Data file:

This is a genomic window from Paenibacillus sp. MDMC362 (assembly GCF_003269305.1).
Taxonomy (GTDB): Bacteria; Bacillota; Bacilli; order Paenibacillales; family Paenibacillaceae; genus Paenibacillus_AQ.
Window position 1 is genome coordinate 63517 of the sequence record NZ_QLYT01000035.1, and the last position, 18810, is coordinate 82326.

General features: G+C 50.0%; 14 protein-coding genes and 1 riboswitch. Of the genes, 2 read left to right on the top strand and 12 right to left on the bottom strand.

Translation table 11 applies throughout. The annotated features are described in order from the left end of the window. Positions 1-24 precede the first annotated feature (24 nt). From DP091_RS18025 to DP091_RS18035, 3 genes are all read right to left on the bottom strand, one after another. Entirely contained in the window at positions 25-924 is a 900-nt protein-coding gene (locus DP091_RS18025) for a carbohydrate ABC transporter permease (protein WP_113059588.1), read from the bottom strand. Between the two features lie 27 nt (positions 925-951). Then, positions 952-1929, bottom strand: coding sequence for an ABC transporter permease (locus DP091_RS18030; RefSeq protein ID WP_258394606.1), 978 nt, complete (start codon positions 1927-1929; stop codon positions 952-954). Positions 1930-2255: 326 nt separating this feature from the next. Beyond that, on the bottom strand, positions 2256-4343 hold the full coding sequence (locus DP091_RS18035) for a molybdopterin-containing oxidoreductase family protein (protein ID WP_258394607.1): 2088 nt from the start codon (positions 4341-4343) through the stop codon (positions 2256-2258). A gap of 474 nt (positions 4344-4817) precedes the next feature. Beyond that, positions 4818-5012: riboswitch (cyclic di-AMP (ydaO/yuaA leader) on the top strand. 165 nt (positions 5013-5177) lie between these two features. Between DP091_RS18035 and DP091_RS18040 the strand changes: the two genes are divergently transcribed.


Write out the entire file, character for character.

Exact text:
This is a genomic window from Paenibacillus sp. MDMC362 (assembly GCF_003269305.1).
Taxonomy (GTDB): Bacteria; Bacillota; Bacilli; order Paenibacillales; family Paenibacillaceae; genus Paenibacillus_AQ.
Window position 1 is genome coordinate 63517 of the sequence record NZ_QLYT01000035.1, and the last position, 18810, is coordinate 82326.

General features: G+C 50.0%; 14 protein-coding genes and 1 riboswitch. Of the genes, 2 read left to right on the top strand and 12 right to left on the bottom strand.

Translation table 11 applies throughout. The annotated features are described in order from the left end of the window. Positions 1-24 precede the first annotated feature (24 nt). From DP091_RS18025 to DP091_RS18035, 3 genes are all read right to left on the bottom strand, one after another. Entirely contained in the window at positions 25-924 is a 900-nt protein-coding gene (locus DP091_RS18025) for a carbohydrate ABC transporter permease (protein WP_113059588.1), read from the bottom strand. Between the two features lie 27 nt (positions 925-951). Then, positions 952-1929, bottom strand: coding sequence for an ABC transporter permease (locus DP091_RS18030; RefSeq protein ID WP_258394606.1), 978 nt, complete (start codon positions 1927-1929; stop codon positions 952-954). Positions 1930-2255: 326 nt separating this feature from the next. Beyond that, on the bottom strand, positions 2256-4343 hold the full coding sequence (locus DP091_RS18035) for a molybdopterin-containing oxidoreductase family protein (protein ID WP_258394607.1): 2088 nt from the start codon (positions 4341-4343) through the stop codon (positions 2256-2258). A gap of 474 nt (positions 4344-4817) precedes the next feature. Beyond that, positions 4818-5012: riboswitch (cyclic di-AMP (ydaO/yuaA leader) on the top strand. 165 nt (positions 5013-5177) lie between these two features. Between DP091_RS18035 and DP091_RS18040 the strand changes: the two genes are divergently transcribed.